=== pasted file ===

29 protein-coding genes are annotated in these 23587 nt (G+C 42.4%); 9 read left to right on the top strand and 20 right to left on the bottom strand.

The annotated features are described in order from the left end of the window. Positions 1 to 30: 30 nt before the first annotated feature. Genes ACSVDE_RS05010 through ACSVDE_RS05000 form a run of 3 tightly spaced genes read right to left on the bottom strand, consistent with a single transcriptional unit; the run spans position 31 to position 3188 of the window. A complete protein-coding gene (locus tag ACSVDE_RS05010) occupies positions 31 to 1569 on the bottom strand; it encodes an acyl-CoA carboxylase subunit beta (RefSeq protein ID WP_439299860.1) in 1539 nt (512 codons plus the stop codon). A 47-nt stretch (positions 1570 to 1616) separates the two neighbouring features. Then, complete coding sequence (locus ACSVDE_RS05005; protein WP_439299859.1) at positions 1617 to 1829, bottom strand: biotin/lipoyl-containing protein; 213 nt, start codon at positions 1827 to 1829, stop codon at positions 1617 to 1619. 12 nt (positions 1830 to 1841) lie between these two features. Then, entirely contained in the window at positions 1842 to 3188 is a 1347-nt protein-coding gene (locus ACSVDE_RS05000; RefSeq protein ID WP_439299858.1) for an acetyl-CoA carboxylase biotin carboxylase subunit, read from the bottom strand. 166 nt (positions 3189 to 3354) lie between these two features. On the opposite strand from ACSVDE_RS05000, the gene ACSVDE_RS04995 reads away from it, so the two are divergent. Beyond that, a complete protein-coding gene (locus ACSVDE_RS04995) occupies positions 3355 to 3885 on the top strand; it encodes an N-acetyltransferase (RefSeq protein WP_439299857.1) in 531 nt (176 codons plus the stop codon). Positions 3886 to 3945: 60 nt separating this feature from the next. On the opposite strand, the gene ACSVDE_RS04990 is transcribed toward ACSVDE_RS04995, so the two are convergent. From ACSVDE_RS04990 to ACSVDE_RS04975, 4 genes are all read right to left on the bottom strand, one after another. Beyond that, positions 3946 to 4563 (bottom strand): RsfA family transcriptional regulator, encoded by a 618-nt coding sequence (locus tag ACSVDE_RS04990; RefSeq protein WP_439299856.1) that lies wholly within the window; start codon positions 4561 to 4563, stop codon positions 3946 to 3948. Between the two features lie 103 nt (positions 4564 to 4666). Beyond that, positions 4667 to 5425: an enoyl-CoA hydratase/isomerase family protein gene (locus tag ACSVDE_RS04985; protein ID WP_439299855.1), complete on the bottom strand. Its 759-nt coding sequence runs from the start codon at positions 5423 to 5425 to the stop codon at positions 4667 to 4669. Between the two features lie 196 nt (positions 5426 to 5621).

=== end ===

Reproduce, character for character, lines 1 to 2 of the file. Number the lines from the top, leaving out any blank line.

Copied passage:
29 protein-coding genes are annotated in these 23587 nt (G+C 42.4%); 9 read left to right on the top strand and 20 right to left on the bottom strand.

The annotated features are described in order from the left end of the window. Positions 1 to 30: 30 nt before the first annotated feature. Genes ACSVDE_RS05010 through ACSVDE_RS05000 form a run of 3 tightly spaced genes read right to left on the bottom strand, consistent with a single transcriptional unit; the run spans position 31 to position 3188 of the window. A complete protein-coding gene (locus tag ACSVDE_RS05010) occupies positions 31 to 1569 on the bottom strand; it encodes an acyl-CoA carboxylase subunit beta (RefSeq protein ID WP_439299860.1) in 1539 nt (512 codons plus the stop codon). A 47-nt stretch (positions 1570 to 1616) separates the two neighbouring features. Then, complete coding sequence (locus ACSVDE_RS05005; protein WP_439299859.1) at positions 1617 to 1829, bottom strand: biotin/lipoyl-containing protein; 213 nt, start codon at positions 1827 to 1829, stop codon at positions 1617 to 1619. 12 nt (positions 1830 to 1841) lie between these two features. Then, entirely contained in the window at positions 1842 to 3188 is a 1347-nt protein-coding gene (locus ACSVDE_RS05000; RefSeq protein ID WP_439299858.1) for an acetyl-CoA carboxylase biotin carboxylase subunit, read from the bottom strand. 166 nt (positions 3189 to 3354) lie between these two features. On the opposite strand from ACSVDE_RS05000, the gene ACSVDE_RS04995 reads away from it, so the two are divergent. Beyond that, a complete protein-coding gene (locus ACSVDE_RS04995) occupies positions 3355 to 3885 on the top strand; it encodes an N-acetyltransferase (RefSeq protein WP_439299857.1) in 531 nt (176 codons plus the stop codon). Positions 3886 to 3945: 60 nt separating this feature from the next. On the opposite strand, the gene ACSVDE_RS04990 is transcribed toward ACSVDE_RS04995, so the two are convergent. From ACSVDE_RS04990 to ACSVDE_RS04975, 4 genes are all read right to left on the bottom strand, one after another. Beyond that, positions 3946 to 4563 (bottom strand): RsfA family transcriptional regulator, encoded by a 618-nt coding sequence (locus tag ACSVDE_RS04990; RefSeq protein WP_439299856.1) that lies wholly within the window; start codon positions 4561 to 4563, stop codon positions 3946 to 3948. Between the two features lie 103 nt (positions 4564 to 4666). Beyond that, positions 4667 to 5425: an enoyl-CoA hydratase/isomerase family protein gene (locus tag ACSVDE_RS04985; protein ID WP_439299855.1), complete on the bottom strand. Its 759-nt coding sequence runs from the start codon at positions 5423 to 5425 to the stop codon at positions 4667 to 4669. Between the two features lie 196 nt (positions 5426 to 5621).